My recent posts on web/learning 2.0 technologies got me thinking about other technology waves that have rippled through learning and performance over the years. Since my first mainframe based e-learning project (ouch, that dates me), technologies from videodisk though PC-based, CD-ROM, client/server, and early web-based learning (web 1.0) have each had their day with associated evangelists and advocates. Here’s a slightly dated SRI chart mapping some of the technologies (I’m sure there’s something more recent out there, but the only thing really missing here is web/learning 2.0).
Each of these technology waves resulted in some great learning programs that improved performance. Each also resulted in very poor programs that set e-learning back and often hurt productivity more than improved it. Web 2.0 and e-learning 2.0 differ from past technologies in that they “generate” knowledge as much as they “transfer” knowledge. Whether generating or delivering knowledge, we need to keep a key lesson from the past in mind as we use new technologies for learning:
The purpose of learning in organizations is to change behaviour in ways that predictably improve organizational performance.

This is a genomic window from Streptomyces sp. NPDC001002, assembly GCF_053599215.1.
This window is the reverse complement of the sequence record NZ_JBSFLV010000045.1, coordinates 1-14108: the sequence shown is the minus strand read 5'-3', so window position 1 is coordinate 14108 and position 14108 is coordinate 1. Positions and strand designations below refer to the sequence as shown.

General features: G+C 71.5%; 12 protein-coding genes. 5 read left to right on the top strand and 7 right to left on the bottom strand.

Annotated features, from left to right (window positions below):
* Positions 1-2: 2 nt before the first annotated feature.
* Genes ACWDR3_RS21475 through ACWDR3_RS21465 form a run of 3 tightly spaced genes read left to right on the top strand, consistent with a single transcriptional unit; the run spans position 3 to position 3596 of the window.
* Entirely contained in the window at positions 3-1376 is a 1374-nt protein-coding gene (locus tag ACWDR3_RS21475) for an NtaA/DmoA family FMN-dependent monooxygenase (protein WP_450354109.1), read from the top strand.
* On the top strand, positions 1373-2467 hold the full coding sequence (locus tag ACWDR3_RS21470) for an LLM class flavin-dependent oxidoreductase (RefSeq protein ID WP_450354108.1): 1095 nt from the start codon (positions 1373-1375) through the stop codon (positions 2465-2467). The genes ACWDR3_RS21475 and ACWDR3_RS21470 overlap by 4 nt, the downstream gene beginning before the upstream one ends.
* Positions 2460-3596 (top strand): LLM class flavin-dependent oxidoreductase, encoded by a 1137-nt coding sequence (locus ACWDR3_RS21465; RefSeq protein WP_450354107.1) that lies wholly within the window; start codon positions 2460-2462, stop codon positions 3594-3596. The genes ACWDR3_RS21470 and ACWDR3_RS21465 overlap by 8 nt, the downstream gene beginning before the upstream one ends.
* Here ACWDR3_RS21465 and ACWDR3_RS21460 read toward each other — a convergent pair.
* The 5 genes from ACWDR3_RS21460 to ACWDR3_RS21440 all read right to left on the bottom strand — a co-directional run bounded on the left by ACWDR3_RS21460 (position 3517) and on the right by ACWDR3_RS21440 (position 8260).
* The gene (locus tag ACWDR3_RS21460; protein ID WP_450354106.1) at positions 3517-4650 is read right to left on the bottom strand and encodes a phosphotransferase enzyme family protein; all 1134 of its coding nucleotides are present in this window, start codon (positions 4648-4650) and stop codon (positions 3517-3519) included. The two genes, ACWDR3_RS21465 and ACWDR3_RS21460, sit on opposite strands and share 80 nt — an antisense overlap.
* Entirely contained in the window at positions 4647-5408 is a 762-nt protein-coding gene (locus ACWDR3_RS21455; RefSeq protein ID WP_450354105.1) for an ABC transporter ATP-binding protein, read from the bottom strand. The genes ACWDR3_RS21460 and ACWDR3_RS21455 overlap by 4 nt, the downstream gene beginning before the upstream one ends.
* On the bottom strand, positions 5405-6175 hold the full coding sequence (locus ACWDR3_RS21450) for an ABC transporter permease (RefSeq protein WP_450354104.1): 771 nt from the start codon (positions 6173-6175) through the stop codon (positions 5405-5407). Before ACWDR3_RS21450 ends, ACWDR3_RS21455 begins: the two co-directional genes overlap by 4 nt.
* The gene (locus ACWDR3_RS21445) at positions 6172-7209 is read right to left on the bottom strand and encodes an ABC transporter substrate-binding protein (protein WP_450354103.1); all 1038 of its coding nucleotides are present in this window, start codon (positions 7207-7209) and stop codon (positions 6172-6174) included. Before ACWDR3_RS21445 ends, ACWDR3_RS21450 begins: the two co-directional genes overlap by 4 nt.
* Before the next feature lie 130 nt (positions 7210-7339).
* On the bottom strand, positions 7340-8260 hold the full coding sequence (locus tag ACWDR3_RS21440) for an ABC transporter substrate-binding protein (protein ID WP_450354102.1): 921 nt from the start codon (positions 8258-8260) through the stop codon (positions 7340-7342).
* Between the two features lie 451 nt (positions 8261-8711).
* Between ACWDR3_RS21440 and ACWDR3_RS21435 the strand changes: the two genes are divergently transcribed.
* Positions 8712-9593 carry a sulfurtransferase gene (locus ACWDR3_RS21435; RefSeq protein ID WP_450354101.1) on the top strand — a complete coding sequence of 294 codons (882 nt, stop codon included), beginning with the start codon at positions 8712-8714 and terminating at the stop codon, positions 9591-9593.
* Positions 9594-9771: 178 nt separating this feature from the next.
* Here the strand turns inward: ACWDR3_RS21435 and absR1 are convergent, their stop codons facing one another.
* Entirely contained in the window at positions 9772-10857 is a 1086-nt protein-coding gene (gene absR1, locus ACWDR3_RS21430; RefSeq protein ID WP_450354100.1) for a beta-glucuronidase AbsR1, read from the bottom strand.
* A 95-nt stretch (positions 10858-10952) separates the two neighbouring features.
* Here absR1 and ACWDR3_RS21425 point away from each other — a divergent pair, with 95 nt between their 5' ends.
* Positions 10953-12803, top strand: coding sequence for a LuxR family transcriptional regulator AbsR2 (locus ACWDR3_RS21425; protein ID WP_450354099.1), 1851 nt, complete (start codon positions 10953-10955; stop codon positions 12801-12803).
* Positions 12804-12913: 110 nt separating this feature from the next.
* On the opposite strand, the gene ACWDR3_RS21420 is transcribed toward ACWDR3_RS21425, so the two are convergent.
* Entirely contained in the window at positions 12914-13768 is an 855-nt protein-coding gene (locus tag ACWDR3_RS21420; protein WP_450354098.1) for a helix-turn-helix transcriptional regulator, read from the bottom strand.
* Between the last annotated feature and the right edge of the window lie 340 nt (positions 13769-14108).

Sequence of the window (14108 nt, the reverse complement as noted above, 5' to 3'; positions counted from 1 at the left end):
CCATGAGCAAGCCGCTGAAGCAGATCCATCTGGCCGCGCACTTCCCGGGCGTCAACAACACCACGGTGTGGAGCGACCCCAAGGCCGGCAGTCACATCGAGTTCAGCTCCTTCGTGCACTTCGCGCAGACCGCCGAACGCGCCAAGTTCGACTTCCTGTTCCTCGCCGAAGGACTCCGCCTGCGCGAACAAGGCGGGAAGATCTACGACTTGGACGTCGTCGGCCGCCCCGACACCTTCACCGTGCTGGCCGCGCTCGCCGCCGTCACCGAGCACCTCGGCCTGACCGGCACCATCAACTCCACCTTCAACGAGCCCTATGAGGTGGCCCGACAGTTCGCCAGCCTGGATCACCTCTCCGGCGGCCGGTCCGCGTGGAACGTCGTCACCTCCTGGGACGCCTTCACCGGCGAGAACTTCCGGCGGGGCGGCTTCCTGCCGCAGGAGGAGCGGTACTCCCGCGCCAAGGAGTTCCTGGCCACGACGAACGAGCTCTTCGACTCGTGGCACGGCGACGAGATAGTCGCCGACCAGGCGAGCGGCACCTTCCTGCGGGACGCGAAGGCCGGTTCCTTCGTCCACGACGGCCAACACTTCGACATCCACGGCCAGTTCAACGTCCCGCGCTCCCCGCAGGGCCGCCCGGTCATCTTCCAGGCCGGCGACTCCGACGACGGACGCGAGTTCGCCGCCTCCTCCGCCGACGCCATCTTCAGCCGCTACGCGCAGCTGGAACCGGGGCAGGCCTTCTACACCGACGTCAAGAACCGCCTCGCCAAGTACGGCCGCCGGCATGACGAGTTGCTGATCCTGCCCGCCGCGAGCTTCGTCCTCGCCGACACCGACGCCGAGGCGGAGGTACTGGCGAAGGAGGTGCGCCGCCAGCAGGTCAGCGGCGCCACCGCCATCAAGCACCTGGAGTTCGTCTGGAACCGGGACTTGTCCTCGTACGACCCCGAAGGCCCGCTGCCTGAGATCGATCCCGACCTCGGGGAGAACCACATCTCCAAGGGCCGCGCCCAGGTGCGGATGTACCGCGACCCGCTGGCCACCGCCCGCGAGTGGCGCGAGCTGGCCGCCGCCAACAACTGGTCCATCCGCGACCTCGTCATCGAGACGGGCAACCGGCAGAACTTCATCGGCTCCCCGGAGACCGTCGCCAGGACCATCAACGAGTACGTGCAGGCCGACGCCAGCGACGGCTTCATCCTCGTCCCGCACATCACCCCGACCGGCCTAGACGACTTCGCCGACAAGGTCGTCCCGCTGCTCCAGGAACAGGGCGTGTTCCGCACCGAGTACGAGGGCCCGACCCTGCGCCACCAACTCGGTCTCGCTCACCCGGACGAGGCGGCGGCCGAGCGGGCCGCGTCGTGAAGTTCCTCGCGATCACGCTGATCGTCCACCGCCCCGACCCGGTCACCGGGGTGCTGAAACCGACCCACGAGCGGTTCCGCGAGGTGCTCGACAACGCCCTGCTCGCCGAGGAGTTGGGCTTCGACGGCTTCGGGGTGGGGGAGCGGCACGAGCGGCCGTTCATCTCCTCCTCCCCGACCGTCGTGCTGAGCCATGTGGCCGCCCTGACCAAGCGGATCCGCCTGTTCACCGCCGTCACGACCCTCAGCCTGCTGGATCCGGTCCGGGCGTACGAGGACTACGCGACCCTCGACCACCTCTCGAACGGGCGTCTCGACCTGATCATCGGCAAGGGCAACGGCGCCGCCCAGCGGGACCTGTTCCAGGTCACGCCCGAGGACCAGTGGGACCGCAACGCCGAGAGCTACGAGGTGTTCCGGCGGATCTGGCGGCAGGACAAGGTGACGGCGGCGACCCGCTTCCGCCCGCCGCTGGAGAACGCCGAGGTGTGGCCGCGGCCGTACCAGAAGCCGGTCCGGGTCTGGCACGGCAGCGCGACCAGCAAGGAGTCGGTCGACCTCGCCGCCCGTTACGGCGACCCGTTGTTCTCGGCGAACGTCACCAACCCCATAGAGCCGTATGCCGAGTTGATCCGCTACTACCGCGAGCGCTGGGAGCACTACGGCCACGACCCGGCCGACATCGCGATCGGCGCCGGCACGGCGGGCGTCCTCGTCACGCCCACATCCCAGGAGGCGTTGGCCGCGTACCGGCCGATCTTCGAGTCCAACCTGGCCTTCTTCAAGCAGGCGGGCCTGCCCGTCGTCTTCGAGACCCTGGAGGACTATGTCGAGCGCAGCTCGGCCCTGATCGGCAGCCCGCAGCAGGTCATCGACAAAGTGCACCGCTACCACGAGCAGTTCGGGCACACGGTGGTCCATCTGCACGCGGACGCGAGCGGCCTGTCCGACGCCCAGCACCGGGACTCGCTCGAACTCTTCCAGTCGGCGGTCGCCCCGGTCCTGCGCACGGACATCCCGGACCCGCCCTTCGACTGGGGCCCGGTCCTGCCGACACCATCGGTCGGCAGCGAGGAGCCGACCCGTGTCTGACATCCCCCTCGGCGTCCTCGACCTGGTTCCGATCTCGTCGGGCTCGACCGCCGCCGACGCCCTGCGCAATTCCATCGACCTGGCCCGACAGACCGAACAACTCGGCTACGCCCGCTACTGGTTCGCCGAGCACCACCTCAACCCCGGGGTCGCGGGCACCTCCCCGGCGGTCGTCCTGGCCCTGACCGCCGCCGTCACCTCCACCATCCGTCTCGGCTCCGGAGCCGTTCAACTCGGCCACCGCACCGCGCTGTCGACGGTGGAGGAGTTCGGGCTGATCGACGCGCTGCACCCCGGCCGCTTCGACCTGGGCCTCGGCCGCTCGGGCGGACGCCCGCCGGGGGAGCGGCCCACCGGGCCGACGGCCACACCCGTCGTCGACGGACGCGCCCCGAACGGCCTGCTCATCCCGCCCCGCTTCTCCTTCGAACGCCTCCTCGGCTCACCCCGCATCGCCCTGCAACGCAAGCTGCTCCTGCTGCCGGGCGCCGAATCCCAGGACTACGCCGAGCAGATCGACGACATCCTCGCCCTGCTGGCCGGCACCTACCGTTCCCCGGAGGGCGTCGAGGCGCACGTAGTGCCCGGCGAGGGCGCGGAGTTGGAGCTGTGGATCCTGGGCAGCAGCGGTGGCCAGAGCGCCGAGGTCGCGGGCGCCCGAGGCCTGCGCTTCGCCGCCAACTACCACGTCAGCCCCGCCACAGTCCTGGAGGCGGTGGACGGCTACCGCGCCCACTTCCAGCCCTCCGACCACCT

Technology cheerleaders and marketing forces for web 2.0/ e-learning 2.0 can distract us from that goal. Web/e-learning 2.0 allow us to communicate and learn in new ways and across boundaries that weren’t as easy not so long ago. But the simple act of blogging, twittering, You-tubing, posting and social networking may or may not aid productivity and performance depending on how it is used. Helping with decisions on how it is used is where the learning and performance professional can help. We shouldn’t simply join the technology boosterism surrounding any new wave of technology.
Working Backwards from Business Results and Outputs
When designing learning or performance improvement programs that may use web 2.0 we need to work backwards from business results and desired work accomplishments. I’ve always found the following “performance chain” from Carl Binder useful.
More information on the performance chain and the “Six Boxes” model mentioned on the chart can be found here.
So, is all the “behaviour” generated from Web 2.0 tools focused on improving business performance? Advocates make the assumption that it does. But there is room for some skeptism. Tom Davenport for example posted some concerns that generated some interesting comments. See his posts here and here.
It’s the performance, stupid
Web/Learning 2.0 can be a powerful learning tool, but to bastardize a well worn Clintonism…It’s the performance, stupid. When implementing a Learning 2.0 solution in your organization, be sure that it is clearly influencing desired individual and organization performance.